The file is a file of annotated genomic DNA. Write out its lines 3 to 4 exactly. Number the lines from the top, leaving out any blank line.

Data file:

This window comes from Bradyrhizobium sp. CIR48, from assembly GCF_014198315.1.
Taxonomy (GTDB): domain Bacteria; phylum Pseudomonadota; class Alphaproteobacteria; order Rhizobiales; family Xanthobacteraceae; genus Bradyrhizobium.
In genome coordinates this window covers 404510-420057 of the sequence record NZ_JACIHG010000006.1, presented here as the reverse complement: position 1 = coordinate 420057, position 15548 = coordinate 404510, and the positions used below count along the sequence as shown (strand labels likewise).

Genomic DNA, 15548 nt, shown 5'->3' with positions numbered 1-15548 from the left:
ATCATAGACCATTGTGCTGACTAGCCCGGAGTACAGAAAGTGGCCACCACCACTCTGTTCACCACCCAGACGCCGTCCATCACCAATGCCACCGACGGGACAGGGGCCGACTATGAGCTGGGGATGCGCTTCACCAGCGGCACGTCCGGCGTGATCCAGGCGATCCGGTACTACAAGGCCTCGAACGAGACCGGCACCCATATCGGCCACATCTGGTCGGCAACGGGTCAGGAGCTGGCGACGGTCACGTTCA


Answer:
In genome coordinates this window covers 404510-420057 of the sequence record NZ_JACIHG010000006.1, presented here as the reverse complement: position 1 = coordinate 420057, position 15548 = coordinate 404510, and the positions used below count along the sequence as shown (strand labels likewise).

Genomic DNA, 15548 nt, shown 5'->3' with positions numbered 1-15548 from the left: